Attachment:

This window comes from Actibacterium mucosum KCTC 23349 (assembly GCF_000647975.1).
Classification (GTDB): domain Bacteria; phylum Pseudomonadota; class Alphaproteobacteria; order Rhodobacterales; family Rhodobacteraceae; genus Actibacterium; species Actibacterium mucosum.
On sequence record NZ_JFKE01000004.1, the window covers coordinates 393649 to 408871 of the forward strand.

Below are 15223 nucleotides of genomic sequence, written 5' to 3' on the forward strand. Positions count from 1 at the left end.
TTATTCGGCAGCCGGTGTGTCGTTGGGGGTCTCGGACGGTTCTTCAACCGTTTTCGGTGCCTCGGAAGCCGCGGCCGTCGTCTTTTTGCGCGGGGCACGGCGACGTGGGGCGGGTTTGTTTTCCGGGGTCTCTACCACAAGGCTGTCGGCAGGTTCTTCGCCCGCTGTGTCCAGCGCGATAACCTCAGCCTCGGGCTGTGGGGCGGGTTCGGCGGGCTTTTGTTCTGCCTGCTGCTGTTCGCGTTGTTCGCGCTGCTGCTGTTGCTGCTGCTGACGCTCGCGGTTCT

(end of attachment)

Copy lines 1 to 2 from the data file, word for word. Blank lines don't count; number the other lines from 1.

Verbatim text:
This window comes from Actibacterium mucosum KCTC 23349 (assembly GCF_000647975.1).
Classification (GTDB): domain Bacteria; phylum Pseudomonadota; class Alphaproteobacteria; order Rhodobacterales; family Rhodobacteraceae; genus Actibacterium; species Actibacterium mucosum.